the story behind the indoor cycling phenomenon

上一篇 / 下一篇  2017-08-18 10:21:17

As the winter nights draw in and cyclists dig out their indoor turbo trainers, the virtual reality training programme Zwift is helping to transform. once monotonous indoor rides into a world of gaming, competition and social interaction.

The team behind Zwift talk to The Telegraph about reinventing indoor cycling and getting confused with Taylor Swift

Where did the idea for a virtual cycling programme come from?

Jon Mayfield (Co-founder): “I used to work in graphics engine programming for video game companies and I later worked for a think tank on big robots, global 3D visualisations and other amazing things for the (US) government. I was a busy dad and I wanted my cycle training to be fun and effective. So I started making simple 3D virtual power calculators and doing coding and cycling graphics in my spare time. I uploaded my work onto a web forum called Slow Twitch (in 2012) and then Eric got in touch (in 2013).”
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Eric Min (Co-founder): “Before I met Jon I was building trading systems for virtual startups. I was a big cycling fan so the last thing I wanted to do was work in cycling. Passion start-ups rarely go well. But I knew a lot of people who spent hours training indoors and it was a pretty lonely experience. I had seen all the early concepts around 3D gaming and multi-player environments that had been around since the 1990s when the internet was barely available and technology was less advanced so the experience wasn’t great. But I was amazed nobody had revisited the concept for 25 years. Then I saw Jon’s project. I knew this guy was building something that could be the beginning of Zwift,Having aceramic vape cartridgeis advantageous in vape cartridge packaging as it's healthier. Ceramic parts are resistant to abrasion and oxidation unlike other alloy wires where, oxidation occurs at higher temperature.”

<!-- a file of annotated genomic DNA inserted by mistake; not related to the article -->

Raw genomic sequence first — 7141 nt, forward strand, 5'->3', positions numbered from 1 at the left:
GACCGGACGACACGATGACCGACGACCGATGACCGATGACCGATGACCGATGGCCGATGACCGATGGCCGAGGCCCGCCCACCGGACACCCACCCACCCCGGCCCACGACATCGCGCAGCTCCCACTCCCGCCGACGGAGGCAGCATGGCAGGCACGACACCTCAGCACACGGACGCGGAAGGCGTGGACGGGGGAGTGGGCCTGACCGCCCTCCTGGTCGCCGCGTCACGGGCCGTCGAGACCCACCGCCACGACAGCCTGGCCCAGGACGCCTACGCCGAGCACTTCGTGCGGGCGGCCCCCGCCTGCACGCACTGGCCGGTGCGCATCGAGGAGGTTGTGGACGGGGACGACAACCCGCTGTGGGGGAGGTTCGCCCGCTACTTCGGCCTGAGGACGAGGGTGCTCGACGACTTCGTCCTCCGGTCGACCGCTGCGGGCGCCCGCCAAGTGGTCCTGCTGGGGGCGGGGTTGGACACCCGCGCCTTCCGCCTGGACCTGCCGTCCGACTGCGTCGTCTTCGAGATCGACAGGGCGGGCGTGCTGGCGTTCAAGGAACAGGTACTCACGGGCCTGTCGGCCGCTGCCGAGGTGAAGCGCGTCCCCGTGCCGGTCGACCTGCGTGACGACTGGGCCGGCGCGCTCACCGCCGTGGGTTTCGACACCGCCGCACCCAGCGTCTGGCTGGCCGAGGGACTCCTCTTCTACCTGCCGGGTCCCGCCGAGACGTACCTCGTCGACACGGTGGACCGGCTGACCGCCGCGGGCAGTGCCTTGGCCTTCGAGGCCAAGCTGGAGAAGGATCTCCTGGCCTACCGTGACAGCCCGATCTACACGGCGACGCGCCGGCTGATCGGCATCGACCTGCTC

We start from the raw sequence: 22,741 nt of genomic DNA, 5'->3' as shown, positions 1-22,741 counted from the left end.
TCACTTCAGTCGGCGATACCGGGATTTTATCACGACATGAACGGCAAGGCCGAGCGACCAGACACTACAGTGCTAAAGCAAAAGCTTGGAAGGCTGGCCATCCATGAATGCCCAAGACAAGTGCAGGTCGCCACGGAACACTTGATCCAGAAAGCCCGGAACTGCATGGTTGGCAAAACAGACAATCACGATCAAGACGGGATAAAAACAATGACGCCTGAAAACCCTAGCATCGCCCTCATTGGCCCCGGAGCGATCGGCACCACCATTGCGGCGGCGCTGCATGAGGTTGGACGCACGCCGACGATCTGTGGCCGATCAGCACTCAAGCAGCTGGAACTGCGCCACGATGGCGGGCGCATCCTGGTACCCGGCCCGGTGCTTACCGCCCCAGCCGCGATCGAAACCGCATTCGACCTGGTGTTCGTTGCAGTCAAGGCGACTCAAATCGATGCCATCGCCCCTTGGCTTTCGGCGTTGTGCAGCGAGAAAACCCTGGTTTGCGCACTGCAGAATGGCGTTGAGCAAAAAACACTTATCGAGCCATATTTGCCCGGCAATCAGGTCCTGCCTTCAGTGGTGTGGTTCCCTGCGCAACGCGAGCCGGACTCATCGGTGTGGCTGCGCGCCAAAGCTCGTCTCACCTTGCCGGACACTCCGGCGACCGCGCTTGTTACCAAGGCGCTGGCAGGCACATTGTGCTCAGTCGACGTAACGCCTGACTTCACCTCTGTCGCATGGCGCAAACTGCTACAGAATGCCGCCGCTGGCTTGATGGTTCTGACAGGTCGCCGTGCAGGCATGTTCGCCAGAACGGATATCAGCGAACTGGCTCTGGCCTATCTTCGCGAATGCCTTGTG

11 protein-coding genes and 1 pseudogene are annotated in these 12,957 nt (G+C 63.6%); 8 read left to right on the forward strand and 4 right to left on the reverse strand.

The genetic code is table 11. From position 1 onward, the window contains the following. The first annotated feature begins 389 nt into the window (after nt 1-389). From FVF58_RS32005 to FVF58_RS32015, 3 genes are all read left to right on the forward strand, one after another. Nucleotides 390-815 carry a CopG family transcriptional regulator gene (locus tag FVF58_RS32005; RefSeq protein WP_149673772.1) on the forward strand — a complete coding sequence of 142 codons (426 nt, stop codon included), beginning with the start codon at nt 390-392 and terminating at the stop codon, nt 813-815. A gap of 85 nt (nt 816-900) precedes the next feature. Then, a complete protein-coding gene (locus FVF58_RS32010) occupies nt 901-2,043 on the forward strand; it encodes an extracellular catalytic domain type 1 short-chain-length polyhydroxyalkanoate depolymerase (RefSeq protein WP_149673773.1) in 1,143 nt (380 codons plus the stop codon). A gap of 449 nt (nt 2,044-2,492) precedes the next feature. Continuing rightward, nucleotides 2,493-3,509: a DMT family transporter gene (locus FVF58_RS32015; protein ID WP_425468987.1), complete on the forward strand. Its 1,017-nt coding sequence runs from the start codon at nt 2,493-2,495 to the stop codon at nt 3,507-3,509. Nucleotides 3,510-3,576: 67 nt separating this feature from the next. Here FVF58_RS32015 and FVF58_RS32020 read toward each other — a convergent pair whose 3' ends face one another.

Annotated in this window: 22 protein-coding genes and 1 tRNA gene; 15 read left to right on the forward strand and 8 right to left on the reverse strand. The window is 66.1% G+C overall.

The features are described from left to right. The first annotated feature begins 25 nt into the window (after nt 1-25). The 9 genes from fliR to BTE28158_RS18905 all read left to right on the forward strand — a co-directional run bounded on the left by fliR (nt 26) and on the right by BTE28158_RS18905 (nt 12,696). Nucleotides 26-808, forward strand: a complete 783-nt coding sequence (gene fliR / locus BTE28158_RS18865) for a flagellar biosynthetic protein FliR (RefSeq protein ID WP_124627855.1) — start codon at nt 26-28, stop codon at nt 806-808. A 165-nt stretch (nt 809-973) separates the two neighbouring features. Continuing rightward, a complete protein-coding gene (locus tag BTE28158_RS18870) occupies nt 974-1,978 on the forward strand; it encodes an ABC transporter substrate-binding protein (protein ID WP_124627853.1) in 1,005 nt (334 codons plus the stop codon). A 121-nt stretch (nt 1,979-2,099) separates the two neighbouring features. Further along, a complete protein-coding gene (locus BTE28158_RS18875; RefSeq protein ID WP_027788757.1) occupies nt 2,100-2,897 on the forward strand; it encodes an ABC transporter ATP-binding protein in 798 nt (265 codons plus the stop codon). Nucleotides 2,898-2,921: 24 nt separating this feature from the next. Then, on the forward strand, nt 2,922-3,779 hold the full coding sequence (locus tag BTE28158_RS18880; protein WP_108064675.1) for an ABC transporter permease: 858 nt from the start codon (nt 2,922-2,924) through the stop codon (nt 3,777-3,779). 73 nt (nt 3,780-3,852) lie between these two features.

How did your own personal cycling experiences influence the development of Zwift?

Jon Mayfield:“I was pretty new to cycling. I rode a bike but I wasn’t training as such. It really started when I became a dad and there was this big time crunch. I bought a trainer and after a few minutes of staring at the wall I was back at my computer searching on Google to find out how to make this not suck. I wanted to make it more motivational so you train harder and have a more fun social aspect.”

Eric Min: “My earliest memories of cycling are from when I was 13 years old and my high school friends introduced me to the sport. I lived north of New York and I was introduced to a club where the older kids took me to races. So for me the social aspect was a big thing.”

How did you turn the idea into a reality?

Eric Min: “We put a small team together in Long Beach in March 2014. Jon built something to show investors. After six months we went into a closed beta stage where we invited a number of users to help test it. We then had launches in London, New York and San Francisco and got brands like Pinarello into the game. We expected to launch with 700 testers but within the first ten days we had 13,000 requests so we knew right away this could be much bigger than we had ever thought.”

In which countries is Zwift most popular right now?

Steve Beckett (vice president marketing): “North America – the US and Canada – is about 30% of our market, then the UK is about 20% but we have users in over 150 countries. Bang for buck, Australia is our best market - they’re super-social and love the opportunity to feel connected to the rest of the world.”






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